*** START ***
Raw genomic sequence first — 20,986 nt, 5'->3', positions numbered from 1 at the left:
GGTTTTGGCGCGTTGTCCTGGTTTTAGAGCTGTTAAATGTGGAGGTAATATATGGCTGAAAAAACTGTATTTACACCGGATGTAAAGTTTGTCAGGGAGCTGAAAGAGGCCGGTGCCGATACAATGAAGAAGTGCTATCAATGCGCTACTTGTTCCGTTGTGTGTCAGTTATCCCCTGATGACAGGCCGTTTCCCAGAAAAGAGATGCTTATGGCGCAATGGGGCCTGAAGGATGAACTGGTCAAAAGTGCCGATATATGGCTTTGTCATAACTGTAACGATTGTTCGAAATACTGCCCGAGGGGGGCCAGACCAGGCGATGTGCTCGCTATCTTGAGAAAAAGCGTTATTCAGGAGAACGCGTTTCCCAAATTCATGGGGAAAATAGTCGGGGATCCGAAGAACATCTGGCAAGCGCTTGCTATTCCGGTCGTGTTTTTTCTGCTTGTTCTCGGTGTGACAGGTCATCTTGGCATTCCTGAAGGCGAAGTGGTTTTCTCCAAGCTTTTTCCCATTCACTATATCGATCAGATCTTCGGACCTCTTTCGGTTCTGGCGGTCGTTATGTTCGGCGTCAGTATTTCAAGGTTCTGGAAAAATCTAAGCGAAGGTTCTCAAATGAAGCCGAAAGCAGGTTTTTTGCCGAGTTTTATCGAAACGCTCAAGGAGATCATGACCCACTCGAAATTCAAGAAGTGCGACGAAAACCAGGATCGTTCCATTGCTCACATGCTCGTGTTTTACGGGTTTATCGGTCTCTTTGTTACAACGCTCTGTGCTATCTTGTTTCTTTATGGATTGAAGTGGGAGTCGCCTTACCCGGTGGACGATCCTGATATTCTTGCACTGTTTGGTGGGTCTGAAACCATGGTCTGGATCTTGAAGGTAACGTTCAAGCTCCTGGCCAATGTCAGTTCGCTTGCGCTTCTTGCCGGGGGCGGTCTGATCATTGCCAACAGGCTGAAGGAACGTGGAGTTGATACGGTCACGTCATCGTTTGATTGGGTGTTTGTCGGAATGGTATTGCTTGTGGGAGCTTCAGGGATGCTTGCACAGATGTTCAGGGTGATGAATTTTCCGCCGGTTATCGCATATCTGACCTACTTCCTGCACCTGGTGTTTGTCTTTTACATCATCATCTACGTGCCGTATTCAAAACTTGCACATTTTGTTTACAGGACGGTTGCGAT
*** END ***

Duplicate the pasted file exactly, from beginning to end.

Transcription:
Raw genomic sequence first — 20,986 nt, 5'->3', positions numbered from 1 at the left:
GGTTTTGGCGCGTTGTCCTGGTTTTAGAGCTGTTAAATGTGGAGGTAATATATGGCTGAAAAAACTGTATTTACACCGGATGTAAAGTTTGTCAGGGAGCTGAAAGAGGCCGGTGCCGATACAATGAAGAAGTGCTATCAATGCGCTACTTGTTCCGTTGTGTGTCAGTTATCCCCTGATGACAGGCCGTTTCCCAGAAAAGAGATGCTTATGGCGCAATGGGGCCTGAAGGATGAACTGGTCAAAAGTGCCGATATATGGCTTTGTCATAACTGTAACGATTGTTCGAAATACTGCCCGAGGGGGGCCAGACCAGGCGATGTGCTCGCTATCTTGAGAAAAAGCGTTATTCAGGAGAACGCGTTTCCCAAATTCATGGGGAAAATAGTCGGGGATCCGAAGAACATCTGGCAAGCGCTTGCTATTCCGGTCGTGTTTTTTCTGCTTGTTCTCGGTGTGACAGGTCATCTTGGCATTCCTGAAGGCGAAGTGGTTTTCTCCAAGCTTTTTCCCATTCACTATATCGATCAGATCTTCGGACCTCTTTCGGTTCTGGCGGTCGTTATGTTCGGCGTCAGTATTTCAAGGTTCTGGAAAAATCTAAGCGAAGGTTCTCAAATGAAGCCGAAAGCAGGTTTTTTGCCGAGTTTTATCGAAACGCTCAAGGAGATCATGACCCACTCGAAATTCAAGAAGTGCGACGAAAACCAGGATCGTTCCATTGCTCACATGCTCGTGTTTTACGGGTTTATCGGTCTCTTTGTTACAACGCTCTGTGCTATCTTGTTTCTTTATGGATTGAAGTGGGAGTCGCCTTACCCGGTGGACGATCCTGATATTCTTGCACTGTTTGGTGGGTCTGAAACCATGGTCTGGATCTTGAAGGTAACGTTCAAGCTCCTGGCCAATGTCAGTTCGCTTGCGCTTCTTGCCGGGGGCGGTCTGATCATTGCCAACAGGCTGAAGGAACGTGGAGTTGATACGGTCACGTCATCGTTTGATTGGGTGTTTGTCGGAATGGTATTGCTTGTGGGAGCTTCAGGGATGCTTGCACAGATGTTCAGGGTGATGAATTTTCCGCCGGTTATCGCATATCTGACCTACTTCCTGCACCTGGTGTTTGTCTTTTACATCATCATCTACGTGCCGTATTCAAAACTTGCACATTTTGTTTACAGGACGGTTGCGAT